Closing its grip on black money, we saw a battery of steps taken by government hitting the hoarders from all the directions. Starting by passing the Black Money Act, then offering income declaration schemes, followed by the recent surprise attack of demonetisation, each move of the government is aimed at tightening its hold on the tax evaders and cleaning Indian economy of this menace. In order to address the root cause i.e. generation of domestic black money, government accepted SIT’s recommendation by banning cash transactions of Rs. 2 Lakh or more starting April 1, 2017.

The black money hoarders will have no place to spend their cash piles, since the receiver would have to cough up an equal amount as penalty under the new provisions of penalty. In order to ensure that you don’t fall in taxman’s net, better understand the implication of cash dealings, lest you may unintentionally support the black money hoarders and end up shelling the same amount as penalty.

Under the revised law, effective start of this financial year i.e. April 1, 2017, there is a prohibition on receipt of any amount exceeding Rs 2 lakh, other than by account payee cheque, bank draft or electronic bank transfer, hence even receipt of Rs 2 Lakh or more by a bearer cheque would be a violation of the provision, leading to a penalty of the same amount. Though the tax officer may abstain from levying the penalty, in genuine cases, but the penalty if levied shall be 100%, no less no more.

Many questions arise in the minds of a common man as to how to compute this limit of Rs. 2 Lakh on cash dealing. Is it a daily limit or monthly limit or annual limit? Is it person specific or transaction specific or event/occasion specific?

Let’s try and find answers to some of these questions:

Case 1 – Receiving money from one person in a day against various bills of goods or services

Even if you are receiving money in respect of various bills from same person, you would fall in the net. Hence those planning to break the amount receivable from single person into various bills ensuring that each bill is for less than Rs. 2 Lakh, in order to avoid the penal implication would fail. Bill-splitting is not a loophole that you can use here.

Case 2 – Receipt of cash in respect of a single transaction on different dates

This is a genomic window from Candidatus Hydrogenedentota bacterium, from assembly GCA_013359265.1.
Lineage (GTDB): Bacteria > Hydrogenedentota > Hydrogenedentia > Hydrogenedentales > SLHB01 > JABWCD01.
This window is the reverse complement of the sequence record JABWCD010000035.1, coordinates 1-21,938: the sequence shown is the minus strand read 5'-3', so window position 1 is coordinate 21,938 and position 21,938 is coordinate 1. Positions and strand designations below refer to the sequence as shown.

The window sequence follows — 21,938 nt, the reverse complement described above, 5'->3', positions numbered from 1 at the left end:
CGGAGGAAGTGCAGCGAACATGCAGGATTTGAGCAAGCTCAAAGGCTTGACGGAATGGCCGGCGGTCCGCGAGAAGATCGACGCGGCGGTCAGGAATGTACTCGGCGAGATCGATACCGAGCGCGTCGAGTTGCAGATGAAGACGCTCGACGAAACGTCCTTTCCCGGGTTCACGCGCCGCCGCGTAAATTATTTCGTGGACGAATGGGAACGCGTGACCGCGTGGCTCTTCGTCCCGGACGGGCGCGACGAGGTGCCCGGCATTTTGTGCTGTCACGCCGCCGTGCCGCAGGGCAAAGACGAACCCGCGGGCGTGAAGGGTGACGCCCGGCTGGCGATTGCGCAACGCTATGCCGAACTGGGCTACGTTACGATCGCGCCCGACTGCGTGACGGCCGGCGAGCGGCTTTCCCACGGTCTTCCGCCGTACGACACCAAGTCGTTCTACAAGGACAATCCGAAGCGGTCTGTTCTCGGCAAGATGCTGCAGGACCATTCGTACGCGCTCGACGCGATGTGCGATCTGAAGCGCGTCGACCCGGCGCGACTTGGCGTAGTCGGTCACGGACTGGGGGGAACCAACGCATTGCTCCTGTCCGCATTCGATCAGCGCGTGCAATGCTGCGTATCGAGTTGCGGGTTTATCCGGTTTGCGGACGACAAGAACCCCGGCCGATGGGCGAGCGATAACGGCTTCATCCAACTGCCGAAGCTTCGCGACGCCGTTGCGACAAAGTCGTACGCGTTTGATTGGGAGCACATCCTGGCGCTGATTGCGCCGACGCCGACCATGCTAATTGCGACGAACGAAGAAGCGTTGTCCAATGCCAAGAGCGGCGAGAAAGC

Sale of good or service or asset entailing receipt of cash on various dates shall be clubbed to check the limit of Rs. 2 Lakh. Hence those selling a property/good/service for cash, receiving cash in instalments of less than Rs. 2 Lakh a day, would not go scot free and would be liable to penal implications.

Case 3 – The limit of Rs. 2 Lakh on cash transaction is not restricted to income

Importantly, one must keep in mind that this limit on cash receipt is not restricted the receipts of income. Hence even an amount of loan repayment, reimbursement, gift from a relative, receipt of agricultural income or other tax exempt receipts are within the purview of this provision. Those receiving cash beyond the prescribed limit in respect of any transaction, would be liable to penal actions by the taxman.

Keeping in mind the genuine cases, the government has provided for certain exception

Case 1- Relief for those receiving cash in respect of one event or occasion from various persons, since the limit of cash is in respect of one occasion / event from one person. Hence, receiving cash from various relatives on the occasion of marriage would remain out of the purview of these penal provisions. Even an event organizer receiving the money in cash from various persons for one event, would not be liable to shell out the penalty.

Case 2 – Cash deposits and withdrawals from one’s own bank remain out of the purview of these penal provisions. Hence some respite for the traders dealing in cash owing the structure of Indian economy.

Case 3 – The restriction is not applicable to any receipt by government, banking company, post office savings bank or co-operative bank

Some subjectivity still stays

One question that still remains unanswered is whether a transaction of rendering services at various instances to the same person be considered as a single transaction. Such questions would stand answered only on consideration of facts and circumstances of each case, and we hope that this doesn’t mean harassment to genuine taxpayers.

Those creating hue and cry that India is a cash economy and this move shall dampen the growth of the economy are failing to understand that this step has been taken to contain only the tax evaded flow of money by restricting its use and not the genuine businessmen. Instead of cribbing about the change the wise would realize that gone are the days of black money, India is becoming a cashless economy and its high time business is done the legitimate way. With clean money in the blood flow of the economy, the common-man shall stand benefitted with the rise in growth rate and fall in inflation.

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